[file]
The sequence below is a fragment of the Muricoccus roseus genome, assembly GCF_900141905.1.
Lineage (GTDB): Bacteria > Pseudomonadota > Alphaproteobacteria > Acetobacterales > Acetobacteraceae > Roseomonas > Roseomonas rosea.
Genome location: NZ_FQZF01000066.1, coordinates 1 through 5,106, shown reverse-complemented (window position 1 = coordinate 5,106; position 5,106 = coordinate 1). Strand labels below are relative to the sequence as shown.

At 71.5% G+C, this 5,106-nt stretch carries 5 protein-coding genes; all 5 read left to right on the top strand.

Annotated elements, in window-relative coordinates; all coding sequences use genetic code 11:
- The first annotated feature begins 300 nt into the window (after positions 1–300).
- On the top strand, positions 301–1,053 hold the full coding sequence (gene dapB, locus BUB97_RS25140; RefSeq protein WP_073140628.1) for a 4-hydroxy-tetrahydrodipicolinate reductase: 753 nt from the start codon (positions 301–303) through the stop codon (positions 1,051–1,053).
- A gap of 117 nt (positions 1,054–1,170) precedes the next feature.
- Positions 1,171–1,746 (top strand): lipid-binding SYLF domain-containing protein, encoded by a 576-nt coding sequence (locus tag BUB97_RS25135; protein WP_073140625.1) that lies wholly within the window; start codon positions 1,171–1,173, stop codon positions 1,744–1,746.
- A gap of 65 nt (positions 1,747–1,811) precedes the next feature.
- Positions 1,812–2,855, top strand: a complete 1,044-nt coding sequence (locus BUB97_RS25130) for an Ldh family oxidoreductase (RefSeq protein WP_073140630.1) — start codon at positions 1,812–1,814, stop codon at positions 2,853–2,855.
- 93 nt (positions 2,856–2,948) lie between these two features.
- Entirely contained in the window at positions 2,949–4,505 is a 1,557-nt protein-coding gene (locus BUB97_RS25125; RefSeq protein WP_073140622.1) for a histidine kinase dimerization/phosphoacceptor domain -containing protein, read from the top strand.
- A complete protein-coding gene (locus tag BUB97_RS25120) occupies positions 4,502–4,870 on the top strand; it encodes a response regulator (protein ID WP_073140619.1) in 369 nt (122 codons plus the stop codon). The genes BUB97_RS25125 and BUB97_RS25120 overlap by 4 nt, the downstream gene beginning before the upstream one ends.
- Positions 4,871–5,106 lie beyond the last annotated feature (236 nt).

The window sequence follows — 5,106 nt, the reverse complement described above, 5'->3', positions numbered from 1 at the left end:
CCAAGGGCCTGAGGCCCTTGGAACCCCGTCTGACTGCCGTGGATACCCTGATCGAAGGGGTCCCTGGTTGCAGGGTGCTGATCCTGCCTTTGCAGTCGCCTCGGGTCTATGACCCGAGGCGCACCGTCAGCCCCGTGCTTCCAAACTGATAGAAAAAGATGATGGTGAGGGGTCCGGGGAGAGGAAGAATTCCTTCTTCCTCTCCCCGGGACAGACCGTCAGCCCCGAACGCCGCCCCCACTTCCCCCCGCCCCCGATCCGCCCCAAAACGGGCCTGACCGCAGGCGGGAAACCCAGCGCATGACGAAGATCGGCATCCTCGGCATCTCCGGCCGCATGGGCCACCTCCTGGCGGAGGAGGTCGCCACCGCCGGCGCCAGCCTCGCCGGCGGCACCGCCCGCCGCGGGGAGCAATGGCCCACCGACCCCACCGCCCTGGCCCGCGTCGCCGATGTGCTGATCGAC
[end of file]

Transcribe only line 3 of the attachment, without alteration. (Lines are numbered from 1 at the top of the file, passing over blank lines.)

Genome location: NZ_FQZF01000066.1, coordinates 1 through 5,106, shown reverse-complemented (window position 1 = coordinate 5,106; position 5,106 = coordinate 1). Strand labels below are relative to the sequence as shown.